Story of a promising high school basketball star and his relationships with two brothers, one a drug dealer and the other a former basketball star fallen on hard times and now employed as a security guard.
Two corrupt cops murder an undercover DEA agent by mistake, and frantically try to cover their tracks by framing a homeless man for the crime. That involves juggling evidence, coaching ... See full summary »
Two homies, Smokey and Craig, smoke a dope dealer's weed and try to figure a way to get the $200 they owe to the dealer by 10 p.m. that same night. In that time, they smoke more weed and get jacked and shot at in a drive-by.
After a friend overdoses, Spoon and Stretch decide to kick their drug habits and attempt to enroll in a government detox program. Their efforts are hampered by seemingly endless red tape, ... See full summary »
4 Harlem teens, Q, Bishop, Raheem and Steel, are out skipping school one day when they find out an old friend was killed in a shootout at a bar. After this, Bishop tells his friends that they have no respect, or juice. To get some, they rob a corner grocery store, but things take an unexpected turn. Only the four friends know what happened, but one of them is out for himself. Written by
Oran 'Juice' Jones (Snappy Nappy Dugout) is most famous for his 1986 Grammy-nominated hit "The Rain". See more »
After the scene in which Q, Bishop, Steele and Raheem had the altercation with Radames and his crew, they ran around the corner and Bishop lit up a cigarette and the very next shot, he has no cigarette and his hands are in his pockets. Then he takes a drag off Raheem's cigarette. See more »
Thought you'd be lookin' for transportation outta town by now.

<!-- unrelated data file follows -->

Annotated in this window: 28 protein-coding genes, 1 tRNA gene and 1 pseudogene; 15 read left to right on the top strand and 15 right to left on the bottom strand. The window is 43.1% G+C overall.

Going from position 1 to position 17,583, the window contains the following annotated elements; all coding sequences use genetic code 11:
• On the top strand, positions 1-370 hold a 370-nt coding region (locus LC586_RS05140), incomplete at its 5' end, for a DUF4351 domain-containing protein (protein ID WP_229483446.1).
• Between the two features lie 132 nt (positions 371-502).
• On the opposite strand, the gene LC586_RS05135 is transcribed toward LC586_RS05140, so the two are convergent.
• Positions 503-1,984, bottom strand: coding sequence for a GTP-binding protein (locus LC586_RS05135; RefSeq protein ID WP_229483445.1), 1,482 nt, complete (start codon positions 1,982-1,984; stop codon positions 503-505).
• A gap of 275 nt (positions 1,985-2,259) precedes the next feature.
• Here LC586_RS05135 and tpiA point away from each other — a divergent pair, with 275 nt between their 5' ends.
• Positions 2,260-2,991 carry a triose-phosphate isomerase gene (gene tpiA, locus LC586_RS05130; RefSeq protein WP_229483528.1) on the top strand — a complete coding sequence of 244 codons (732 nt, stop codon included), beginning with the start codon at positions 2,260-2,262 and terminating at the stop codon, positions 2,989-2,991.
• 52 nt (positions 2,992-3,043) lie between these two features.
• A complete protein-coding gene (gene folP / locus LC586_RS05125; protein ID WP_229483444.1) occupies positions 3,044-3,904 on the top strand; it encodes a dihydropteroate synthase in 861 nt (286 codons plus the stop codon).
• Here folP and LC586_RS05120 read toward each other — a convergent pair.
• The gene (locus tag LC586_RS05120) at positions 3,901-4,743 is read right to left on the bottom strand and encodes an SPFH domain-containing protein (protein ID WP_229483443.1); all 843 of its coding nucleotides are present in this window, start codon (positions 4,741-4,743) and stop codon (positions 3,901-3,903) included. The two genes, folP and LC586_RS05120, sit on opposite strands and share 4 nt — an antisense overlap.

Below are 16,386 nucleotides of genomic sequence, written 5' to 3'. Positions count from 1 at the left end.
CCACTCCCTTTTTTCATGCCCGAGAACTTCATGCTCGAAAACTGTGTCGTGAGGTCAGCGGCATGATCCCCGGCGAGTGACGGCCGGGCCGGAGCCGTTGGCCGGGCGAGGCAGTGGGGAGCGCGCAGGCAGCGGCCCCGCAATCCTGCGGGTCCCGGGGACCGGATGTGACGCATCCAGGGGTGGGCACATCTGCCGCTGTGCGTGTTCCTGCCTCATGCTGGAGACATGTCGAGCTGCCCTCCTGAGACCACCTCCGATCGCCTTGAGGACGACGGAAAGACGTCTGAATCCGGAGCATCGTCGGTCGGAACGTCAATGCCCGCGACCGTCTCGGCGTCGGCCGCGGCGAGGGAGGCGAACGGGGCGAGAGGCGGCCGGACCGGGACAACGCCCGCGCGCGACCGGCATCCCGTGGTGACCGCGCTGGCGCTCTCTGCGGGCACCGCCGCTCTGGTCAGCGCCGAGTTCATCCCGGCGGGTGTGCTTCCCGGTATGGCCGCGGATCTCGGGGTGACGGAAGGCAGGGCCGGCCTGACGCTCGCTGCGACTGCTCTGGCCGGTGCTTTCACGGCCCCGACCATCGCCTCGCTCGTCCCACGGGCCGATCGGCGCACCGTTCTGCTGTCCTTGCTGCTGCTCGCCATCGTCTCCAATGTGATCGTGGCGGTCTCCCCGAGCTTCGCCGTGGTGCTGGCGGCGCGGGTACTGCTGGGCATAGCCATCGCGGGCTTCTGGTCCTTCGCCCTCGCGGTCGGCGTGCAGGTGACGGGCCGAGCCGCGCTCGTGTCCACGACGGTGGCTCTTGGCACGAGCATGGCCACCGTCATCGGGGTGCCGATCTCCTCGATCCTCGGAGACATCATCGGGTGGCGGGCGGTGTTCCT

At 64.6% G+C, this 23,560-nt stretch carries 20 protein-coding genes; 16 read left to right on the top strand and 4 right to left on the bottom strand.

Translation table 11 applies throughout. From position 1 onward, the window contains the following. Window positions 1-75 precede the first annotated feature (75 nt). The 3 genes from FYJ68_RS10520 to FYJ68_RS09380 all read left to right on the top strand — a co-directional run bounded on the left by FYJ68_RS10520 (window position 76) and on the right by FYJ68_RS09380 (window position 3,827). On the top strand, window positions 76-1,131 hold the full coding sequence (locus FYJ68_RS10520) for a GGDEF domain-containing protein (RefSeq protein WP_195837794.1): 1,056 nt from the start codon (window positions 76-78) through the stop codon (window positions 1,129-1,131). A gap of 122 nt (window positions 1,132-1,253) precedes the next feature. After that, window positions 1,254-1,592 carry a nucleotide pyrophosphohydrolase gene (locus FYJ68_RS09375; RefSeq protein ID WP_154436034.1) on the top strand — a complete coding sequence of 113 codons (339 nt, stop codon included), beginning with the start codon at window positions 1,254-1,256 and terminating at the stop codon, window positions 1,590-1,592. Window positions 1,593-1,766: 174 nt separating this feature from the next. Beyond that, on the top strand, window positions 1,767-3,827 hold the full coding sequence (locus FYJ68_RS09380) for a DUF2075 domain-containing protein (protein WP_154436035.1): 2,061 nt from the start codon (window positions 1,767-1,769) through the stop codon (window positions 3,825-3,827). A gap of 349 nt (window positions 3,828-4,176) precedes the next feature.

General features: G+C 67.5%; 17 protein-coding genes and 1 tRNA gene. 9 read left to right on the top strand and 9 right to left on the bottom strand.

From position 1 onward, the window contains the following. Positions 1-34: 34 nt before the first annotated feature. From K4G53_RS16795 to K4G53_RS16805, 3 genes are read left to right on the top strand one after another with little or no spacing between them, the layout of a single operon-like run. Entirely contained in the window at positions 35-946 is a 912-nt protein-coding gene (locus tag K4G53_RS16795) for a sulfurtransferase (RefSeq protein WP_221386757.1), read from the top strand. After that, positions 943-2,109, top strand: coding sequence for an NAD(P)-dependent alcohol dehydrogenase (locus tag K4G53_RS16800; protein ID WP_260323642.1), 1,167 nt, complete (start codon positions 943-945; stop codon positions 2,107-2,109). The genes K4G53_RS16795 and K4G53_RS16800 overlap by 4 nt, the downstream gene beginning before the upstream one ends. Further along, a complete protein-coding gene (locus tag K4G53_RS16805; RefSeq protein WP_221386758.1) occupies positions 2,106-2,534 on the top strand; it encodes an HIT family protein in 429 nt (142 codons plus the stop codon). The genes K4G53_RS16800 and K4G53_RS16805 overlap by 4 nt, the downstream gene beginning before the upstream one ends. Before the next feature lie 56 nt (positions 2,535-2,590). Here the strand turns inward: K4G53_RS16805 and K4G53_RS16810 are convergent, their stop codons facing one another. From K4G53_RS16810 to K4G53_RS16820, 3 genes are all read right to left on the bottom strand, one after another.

Trip, man. You gotta tell me what's goin' on.
You done slid down a razor blade and landed in an alcohol river. Word is you killed Raheem. And Quillis. And Radames.
That's bullshit, man! You know me better than that!
I don't know that.
C'mon, Trip, you known me since I was a kid.
I known a lotta killers since they was kids.
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Top performances from Epps and Shakur make this film watchable, the story a fairly mundane one of street youth gangs drifting into crime in search of kicks, streetcred and "juice" (or power). Shakur is the nutter who leads the way on a downward spiral, eager to get involved in any crazy venture and leading his more cautious friends down with him, Epps the good kid hoping to escape the ghetto life through his DJing skills. Uniformly good acting especially from the two leads, cameos from Queen Latifah and Samuel L. Jackson, tense atmosphere and a funny, slang-heavy script all act in its favour, but a lack of originality and a rather mediocre ending bring it down a notch or two. Worth a look if it's your scene though.
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